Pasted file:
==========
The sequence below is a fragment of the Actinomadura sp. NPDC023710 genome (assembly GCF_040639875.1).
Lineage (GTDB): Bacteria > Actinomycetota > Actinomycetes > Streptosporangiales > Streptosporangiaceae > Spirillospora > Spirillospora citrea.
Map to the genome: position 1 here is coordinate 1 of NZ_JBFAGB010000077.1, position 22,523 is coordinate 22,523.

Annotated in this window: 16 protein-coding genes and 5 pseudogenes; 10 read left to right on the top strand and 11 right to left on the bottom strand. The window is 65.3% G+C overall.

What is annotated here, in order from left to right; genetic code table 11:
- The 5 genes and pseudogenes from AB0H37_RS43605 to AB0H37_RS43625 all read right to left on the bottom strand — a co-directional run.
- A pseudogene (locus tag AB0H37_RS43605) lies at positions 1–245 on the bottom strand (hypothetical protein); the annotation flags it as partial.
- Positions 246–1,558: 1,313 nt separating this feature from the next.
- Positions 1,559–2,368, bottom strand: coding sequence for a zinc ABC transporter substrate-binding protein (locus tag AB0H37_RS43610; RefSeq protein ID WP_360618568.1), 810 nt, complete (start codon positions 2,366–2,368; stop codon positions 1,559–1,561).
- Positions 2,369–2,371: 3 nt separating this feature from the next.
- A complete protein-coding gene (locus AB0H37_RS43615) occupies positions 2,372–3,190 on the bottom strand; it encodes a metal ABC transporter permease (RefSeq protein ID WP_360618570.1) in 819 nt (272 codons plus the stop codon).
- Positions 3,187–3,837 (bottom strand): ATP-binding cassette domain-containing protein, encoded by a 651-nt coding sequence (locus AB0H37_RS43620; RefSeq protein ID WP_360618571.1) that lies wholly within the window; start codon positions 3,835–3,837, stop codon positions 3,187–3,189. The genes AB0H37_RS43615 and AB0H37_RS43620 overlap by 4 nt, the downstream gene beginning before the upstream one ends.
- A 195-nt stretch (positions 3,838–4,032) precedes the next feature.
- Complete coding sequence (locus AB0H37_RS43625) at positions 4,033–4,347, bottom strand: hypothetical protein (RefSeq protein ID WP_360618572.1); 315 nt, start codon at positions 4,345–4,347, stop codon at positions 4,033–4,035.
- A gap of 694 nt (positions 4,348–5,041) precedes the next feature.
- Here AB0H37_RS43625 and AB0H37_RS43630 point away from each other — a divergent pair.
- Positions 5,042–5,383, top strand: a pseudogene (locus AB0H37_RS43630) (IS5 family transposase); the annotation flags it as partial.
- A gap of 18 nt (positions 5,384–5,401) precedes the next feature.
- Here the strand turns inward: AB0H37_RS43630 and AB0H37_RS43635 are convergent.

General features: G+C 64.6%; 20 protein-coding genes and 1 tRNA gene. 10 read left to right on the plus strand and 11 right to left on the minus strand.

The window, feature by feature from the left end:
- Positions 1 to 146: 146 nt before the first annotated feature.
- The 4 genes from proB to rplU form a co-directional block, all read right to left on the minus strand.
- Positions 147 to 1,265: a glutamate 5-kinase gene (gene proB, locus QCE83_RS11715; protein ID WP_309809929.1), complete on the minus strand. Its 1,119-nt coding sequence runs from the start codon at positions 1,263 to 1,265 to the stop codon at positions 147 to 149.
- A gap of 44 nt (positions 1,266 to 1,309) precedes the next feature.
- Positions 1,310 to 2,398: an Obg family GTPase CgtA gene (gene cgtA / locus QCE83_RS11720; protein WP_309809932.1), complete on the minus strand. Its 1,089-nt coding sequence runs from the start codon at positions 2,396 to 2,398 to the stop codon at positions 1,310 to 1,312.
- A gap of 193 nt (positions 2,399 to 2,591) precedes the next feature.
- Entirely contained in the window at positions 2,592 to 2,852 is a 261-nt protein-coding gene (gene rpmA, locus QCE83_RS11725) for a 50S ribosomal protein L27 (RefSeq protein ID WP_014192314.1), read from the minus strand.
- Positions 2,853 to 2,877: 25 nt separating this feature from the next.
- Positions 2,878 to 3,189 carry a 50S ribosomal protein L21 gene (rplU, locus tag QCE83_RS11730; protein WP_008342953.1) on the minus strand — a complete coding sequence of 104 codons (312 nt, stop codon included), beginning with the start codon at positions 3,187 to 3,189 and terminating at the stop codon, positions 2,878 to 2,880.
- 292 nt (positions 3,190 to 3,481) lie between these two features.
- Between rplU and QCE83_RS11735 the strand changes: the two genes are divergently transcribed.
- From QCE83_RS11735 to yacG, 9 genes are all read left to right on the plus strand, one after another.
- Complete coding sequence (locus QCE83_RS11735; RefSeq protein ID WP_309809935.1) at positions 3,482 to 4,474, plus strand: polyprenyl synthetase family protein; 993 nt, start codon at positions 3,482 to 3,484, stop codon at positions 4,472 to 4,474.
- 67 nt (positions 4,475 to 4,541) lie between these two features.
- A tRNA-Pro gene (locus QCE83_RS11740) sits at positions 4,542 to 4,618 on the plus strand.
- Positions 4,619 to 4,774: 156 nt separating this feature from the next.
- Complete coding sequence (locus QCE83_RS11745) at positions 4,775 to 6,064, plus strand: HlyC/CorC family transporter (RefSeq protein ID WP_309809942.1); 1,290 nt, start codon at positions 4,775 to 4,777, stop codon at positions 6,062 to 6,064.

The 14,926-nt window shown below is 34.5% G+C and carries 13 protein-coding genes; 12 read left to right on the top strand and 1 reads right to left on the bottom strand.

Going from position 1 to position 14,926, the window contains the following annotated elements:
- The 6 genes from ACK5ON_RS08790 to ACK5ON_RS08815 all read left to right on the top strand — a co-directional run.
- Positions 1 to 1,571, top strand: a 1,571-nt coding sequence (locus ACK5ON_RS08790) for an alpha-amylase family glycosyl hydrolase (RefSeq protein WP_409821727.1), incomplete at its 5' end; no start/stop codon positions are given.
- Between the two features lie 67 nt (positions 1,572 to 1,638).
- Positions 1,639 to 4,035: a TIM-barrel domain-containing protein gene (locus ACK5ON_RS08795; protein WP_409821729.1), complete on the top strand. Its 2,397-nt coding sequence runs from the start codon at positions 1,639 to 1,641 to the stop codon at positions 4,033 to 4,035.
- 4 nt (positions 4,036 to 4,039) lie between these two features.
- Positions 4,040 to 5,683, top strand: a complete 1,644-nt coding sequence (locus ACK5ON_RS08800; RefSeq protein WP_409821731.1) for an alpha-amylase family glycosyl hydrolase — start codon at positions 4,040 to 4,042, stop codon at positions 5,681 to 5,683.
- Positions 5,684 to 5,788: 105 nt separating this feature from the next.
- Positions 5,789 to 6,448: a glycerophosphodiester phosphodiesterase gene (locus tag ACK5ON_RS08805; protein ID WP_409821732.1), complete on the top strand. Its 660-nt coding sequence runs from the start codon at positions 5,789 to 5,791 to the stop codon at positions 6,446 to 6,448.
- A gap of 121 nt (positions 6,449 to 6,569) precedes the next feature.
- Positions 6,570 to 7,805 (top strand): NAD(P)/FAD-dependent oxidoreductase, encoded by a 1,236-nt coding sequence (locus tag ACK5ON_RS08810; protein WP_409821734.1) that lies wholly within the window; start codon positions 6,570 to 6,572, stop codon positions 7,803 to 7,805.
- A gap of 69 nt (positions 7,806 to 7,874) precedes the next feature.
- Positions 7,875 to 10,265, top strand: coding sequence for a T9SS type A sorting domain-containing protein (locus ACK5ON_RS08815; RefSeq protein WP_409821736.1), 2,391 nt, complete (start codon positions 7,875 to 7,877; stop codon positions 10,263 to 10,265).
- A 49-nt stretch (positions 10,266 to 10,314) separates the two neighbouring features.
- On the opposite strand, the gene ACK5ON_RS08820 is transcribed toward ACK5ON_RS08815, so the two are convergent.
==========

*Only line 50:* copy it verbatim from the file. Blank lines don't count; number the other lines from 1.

- Positions 6,570 to 7,805 (top strand): NAD(P)/FAD-dependent oxidoreductase, encoded by a 1,236-nt coding sequence (locus tag ACK5ON_RS08810; protein WP_409821734.1) that lies wholly within the window; start codon positions 6,570 to 6,572, stop codon positions 7,803 to 7,805.